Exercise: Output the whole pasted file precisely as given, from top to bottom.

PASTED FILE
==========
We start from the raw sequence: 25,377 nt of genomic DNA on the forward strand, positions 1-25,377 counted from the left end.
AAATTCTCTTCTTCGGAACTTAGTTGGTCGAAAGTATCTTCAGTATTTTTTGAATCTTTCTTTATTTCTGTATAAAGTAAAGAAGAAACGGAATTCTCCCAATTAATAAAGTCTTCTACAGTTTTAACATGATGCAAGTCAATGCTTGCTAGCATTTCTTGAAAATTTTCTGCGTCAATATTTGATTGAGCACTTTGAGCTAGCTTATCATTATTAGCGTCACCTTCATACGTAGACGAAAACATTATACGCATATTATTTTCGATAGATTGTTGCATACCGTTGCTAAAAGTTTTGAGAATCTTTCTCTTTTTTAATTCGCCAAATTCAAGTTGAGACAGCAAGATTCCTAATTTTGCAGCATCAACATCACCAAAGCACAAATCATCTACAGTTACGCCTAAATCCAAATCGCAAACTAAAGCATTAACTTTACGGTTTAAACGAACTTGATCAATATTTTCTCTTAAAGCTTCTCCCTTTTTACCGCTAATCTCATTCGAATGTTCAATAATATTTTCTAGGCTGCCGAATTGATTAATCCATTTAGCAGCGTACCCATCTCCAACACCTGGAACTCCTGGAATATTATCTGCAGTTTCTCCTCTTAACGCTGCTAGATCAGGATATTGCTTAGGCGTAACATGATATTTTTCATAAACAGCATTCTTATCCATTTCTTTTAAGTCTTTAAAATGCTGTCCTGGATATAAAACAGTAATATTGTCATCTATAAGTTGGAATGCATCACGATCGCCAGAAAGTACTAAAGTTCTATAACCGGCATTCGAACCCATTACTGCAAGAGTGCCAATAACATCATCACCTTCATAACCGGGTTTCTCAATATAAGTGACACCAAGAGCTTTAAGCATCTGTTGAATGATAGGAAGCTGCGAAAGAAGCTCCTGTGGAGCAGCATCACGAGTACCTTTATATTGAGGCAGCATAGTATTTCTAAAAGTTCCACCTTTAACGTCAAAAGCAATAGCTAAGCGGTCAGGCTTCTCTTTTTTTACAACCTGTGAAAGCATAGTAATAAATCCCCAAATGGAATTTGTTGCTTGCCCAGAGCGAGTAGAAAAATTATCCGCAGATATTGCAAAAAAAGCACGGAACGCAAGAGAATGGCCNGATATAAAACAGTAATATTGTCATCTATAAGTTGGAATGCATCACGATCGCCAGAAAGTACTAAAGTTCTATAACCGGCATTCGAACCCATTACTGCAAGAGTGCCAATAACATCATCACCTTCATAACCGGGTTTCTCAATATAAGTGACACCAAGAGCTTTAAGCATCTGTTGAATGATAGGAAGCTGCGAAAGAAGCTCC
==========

We start from the raw sequence: 25,377 nt of genomic DNA on the forward strand, positions 1-25,377 counted from the left end.
AAATTCTCTTCTTCGGAACTTAGTTGGTCGAAAGTATCTTCAGTATTTTTTGAATCTTTCTTTATTTCTGTATAAAGTAAAGAAGAAACGGAATTCTCCCAATTAATAAAGTCTTCTACAGTTTTAACATGATGCAAGTCAATGCTTGCTAGCATTTCTTGAAAATTTTCTGCGTCAATATTTGATTGAGCACTTTGAGCTAGCTTATCATTATTAGCGTCACCTTCATACGTAGACGAAAACATTATACGCATATTATTTTCGATAGATTGTTGCATACCGTTGCTAAAAGTTTTGAGAATCTTTCTCTTTTTTAATTCGCCAAATTCAAGTTGAGACAGCAAGATTCCTAATTTTGCAGCATCAACATCACCAAAGCACAAATCATCTACAGTTACGCCTAAATCCAAATCGCAAACTAAAGCATTAACTTTACGGTTTAAACGAACTTGATCAATATTTTCTCTTAAAGCTTCTCCCTTTTTACCGCTAATCTCATTCGAATGTTCAATAATATTTTCTAGGCTGCCGAATTGATTAATCCATTTAGCAGCGTACCCATCTCCAACACCTGGAACTCCTGGAATATTATCTGCAGTTTCTCCTCTTAACGCTGCTAGATCAGGATATTGCTTAGGCGTAACATGATATTTTTCATAAACAGCATTCTTATCCATTTCTTTTAAGTCTTTAAAATGCTGTCCTGGATATAAAACAGTAATATTGTCATCTATAAGTTGGAATGCATCACGATCGCCAGAAAGTACTAAAGTTCTATAACCGGCATTCGAACCCATTACTGCAAGAGTGCCAATAACATCATCACCTTCATAACCGGGTTTCTCAATATAAGTGACACCAAGAGCTTTAAGCATCTGTTGAATGATAGGAAGCTGCGAAAGAAGCTCCTGTGGAGCAGCATCACGAGTACCTTTATATTGAGGCAGCATAGTATTTCTAAAAGTTCCACCTTTAACGTCAAAAGCAATAGCTAAGCGGTCAGGCTTCTCTTTTTTTACAACCTGTGAAAGCATAGTAATAAATCCCCAAATGGAATTTGTTGCTTGCCCAGAGCGAGTAGAAAAATTATCCGCAGATATTGCAAAAAAAGCACGGAACGCAAGAGAATGGCCNGATATAAAACAGTAATATTGTCATCTATAAGTTGGAATGCATCACGATCGCCAGAAAGTACTAAAGTTCTATAACCGGCATTCGAACCCATTACTGCAAGAGTGCCAATAACATCATCACCTTCATAACCGGGTTTCTCAATATAAGTGACACCAAGAGCTTTAAGCATCTGTTGAATGATAGGAAGCTGCGAAAGAAGCTCC